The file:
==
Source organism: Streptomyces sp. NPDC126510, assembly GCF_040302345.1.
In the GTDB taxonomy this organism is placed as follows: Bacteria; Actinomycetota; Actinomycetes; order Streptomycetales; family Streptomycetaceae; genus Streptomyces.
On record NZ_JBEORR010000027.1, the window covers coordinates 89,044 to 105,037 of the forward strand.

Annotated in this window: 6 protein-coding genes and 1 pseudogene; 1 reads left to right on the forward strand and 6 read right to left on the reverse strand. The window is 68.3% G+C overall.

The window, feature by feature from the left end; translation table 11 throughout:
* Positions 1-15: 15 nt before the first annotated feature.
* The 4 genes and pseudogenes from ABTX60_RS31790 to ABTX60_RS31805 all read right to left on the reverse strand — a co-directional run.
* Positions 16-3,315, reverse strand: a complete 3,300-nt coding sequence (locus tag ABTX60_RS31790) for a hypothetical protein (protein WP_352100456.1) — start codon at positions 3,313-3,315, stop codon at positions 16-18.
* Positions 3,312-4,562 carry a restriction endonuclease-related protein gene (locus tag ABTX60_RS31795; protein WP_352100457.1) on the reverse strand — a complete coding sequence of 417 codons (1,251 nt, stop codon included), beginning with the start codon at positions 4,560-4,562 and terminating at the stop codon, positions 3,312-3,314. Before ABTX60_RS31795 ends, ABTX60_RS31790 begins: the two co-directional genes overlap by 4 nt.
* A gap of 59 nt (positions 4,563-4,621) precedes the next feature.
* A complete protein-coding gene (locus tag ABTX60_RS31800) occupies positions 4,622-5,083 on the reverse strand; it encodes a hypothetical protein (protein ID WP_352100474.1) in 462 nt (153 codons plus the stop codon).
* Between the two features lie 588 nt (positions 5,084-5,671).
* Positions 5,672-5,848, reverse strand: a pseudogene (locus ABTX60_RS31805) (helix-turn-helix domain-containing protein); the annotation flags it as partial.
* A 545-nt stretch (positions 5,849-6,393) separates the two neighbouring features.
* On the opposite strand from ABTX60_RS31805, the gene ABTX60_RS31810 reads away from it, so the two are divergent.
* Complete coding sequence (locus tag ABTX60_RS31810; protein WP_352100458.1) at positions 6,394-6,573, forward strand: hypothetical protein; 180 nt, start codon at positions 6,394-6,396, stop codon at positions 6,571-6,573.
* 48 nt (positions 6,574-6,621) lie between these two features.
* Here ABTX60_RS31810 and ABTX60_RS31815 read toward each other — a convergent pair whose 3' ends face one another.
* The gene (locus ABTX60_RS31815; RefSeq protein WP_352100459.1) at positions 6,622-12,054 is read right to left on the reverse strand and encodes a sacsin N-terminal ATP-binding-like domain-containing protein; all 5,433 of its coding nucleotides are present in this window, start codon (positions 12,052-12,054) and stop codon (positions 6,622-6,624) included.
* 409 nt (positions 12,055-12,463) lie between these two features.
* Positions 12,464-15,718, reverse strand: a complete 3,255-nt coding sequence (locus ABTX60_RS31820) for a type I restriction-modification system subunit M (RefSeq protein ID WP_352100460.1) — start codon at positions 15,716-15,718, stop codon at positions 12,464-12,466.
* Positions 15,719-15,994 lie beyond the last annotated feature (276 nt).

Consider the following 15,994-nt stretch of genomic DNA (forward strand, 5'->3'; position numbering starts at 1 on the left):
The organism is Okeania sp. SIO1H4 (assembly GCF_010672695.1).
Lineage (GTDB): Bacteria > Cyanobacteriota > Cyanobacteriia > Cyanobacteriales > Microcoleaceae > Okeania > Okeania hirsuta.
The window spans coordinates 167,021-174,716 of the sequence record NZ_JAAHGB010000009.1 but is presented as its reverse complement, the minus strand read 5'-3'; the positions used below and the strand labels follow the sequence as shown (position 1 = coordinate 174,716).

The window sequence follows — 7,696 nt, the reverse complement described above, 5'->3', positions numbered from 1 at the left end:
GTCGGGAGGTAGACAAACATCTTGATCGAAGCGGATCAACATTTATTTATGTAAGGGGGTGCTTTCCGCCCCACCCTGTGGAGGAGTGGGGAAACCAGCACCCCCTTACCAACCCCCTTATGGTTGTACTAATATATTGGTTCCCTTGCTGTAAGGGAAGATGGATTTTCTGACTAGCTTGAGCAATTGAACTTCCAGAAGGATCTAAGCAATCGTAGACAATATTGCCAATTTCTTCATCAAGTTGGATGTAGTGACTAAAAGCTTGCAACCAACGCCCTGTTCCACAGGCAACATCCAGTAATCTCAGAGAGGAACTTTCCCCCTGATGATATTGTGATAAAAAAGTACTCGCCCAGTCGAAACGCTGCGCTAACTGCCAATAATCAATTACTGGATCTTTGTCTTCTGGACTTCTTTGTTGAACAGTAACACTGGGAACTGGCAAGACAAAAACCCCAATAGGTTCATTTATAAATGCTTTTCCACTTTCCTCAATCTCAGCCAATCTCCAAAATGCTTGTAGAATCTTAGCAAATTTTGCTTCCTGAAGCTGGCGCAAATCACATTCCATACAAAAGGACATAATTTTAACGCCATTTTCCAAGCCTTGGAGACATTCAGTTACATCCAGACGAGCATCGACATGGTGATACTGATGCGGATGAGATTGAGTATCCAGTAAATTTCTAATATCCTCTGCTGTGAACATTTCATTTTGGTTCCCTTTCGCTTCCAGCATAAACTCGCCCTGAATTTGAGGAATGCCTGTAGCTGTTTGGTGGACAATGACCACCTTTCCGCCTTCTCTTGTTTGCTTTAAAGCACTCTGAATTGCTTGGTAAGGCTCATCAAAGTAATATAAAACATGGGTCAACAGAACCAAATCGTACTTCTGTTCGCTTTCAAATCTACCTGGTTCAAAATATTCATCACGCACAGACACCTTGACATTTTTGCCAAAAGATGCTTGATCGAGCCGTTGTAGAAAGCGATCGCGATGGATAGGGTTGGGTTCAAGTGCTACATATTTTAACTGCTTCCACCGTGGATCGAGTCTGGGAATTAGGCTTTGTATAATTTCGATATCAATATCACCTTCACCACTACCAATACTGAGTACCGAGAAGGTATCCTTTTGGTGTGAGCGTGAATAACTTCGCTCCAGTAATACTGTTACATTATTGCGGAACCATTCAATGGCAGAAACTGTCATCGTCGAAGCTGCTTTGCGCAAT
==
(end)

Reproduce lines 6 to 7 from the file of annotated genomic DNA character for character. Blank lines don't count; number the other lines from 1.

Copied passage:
* Positions 1-15: 15 nt before the first annotated feature.
* The 4 genes and pseudogenes from ABTX60_RS31790 to ABTX60_RS31805 all read right to left on the reverse strand — a co-directional run.